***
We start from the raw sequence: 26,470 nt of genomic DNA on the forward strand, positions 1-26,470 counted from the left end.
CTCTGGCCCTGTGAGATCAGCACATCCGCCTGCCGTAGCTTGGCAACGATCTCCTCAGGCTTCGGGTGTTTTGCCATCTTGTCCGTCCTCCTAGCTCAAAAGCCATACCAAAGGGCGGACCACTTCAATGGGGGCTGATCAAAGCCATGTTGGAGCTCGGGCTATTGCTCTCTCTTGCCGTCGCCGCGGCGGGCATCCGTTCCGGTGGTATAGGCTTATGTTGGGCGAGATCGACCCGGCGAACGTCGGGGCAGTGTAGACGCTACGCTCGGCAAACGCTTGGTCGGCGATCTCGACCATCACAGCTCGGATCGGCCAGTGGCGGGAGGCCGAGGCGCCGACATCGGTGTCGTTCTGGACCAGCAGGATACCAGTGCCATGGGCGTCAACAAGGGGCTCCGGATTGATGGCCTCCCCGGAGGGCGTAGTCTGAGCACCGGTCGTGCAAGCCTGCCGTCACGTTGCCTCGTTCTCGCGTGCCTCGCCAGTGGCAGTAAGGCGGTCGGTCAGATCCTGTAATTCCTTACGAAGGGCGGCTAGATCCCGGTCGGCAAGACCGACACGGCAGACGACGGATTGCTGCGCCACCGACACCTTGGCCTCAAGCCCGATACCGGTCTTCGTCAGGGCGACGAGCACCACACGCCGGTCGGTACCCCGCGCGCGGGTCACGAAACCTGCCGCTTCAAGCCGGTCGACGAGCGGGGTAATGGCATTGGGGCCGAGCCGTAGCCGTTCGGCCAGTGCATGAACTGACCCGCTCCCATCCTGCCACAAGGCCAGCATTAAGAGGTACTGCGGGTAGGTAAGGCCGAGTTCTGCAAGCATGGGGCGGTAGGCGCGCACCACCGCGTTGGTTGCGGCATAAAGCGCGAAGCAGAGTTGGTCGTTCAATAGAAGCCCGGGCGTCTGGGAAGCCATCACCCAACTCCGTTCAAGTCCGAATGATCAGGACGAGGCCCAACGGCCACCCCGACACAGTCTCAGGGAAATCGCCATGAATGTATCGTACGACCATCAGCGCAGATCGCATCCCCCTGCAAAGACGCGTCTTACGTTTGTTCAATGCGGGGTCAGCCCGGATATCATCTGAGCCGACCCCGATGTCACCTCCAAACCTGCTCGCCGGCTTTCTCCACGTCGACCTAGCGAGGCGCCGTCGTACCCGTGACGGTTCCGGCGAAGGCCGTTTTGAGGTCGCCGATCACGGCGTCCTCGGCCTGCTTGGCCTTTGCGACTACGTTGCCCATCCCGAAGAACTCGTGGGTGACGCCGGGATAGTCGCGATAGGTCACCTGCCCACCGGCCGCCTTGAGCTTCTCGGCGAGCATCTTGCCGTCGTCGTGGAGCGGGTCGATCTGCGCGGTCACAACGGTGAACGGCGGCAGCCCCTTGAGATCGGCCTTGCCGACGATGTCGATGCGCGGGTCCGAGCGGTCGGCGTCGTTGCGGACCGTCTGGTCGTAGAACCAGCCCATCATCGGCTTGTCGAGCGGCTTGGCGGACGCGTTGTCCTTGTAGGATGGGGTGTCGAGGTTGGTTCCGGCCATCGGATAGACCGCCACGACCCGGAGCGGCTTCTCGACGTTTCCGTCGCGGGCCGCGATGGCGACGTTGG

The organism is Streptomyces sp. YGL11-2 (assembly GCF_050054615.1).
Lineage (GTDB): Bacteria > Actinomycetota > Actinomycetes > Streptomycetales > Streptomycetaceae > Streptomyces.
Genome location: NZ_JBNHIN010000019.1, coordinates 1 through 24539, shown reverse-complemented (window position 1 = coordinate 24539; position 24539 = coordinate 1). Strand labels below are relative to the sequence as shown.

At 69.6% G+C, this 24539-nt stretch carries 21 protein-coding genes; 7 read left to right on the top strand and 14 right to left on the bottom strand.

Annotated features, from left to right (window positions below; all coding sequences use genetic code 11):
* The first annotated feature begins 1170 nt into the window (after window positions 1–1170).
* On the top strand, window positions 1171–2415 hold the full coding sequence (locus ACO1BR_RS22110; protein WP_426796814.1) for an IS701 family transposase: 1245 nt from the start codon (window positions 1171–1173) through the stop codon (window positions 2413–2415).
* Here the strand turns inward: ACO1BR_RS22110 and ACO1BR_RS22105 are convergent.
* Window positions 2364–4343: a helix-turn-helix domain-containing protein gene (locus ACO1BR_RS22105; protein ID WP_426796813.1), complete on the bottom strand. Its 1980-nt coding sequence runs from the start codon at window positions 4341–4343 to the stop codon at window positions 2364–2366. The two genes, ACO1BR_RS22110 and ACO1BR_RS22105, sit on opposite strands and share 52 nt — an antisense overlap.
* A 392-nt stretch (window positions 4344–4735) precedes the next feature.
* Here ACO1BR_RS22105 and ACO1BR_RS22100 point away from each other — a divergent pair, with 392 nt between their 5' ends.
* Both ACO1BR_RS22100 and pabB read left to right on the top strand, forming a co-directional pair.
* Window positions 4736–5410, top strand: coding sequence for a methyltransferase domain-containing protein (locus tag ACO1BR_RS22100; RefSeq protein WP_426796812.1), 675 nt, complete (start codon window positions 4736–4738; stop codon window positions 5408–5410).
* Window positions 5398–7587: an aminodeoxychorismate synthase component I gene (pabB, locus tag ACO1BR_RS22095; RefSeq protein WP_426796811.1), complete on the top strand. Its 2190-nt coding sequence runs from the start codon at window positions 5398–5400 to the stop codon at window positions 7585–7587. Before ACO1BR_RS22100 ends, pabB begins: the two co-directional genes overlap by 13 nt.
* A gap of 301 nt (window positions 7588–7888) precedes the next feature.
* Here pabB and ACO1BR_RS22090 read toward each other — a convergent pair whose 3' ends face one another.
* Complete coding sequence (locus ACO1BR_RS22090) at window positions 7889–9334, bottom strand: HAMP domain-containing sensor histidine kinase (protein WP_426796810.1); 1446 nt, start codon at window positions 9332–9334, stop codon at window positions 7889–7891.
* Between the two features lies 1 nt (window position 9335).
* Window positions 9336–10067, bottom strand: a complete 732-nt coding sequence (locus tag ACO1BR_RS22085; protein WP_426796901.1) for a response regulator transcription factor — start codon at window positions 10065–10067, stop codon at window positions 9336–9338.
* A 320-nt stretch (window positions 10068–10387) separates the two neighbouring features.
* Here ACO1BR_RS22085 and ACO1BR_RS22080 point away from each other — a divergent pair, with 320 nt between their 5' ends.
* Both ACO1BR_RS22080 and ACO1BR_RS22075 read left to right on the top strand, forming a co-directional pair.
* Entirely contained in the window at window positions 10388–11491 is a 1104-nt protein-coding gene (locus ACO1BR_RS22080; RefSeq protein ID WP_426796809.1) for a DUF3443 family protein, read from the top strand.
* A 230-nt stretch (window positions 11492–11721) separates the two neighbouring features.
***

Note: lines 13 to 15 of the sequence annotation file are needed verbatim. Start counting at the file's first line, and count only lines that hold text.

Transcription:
* Here ACO1BR_RS22105 and ACO1BR_RS22100 point away from each other — a divergent pair, with 392 nt between their 5' ends.
* Both ACO1BR_RS22100 and pabB read left to right on the top strand, forming a co-directional pair.
* Window positions 4736–5410, top strand: coding sequence for a methyltransferase domain-containing protein (locus tag ACO1BR_RS22100; RefSeq protein WP_426796812.1), 675 nt, complete (start codon window positions 4736–4738; stop codon window positions 5408–5410).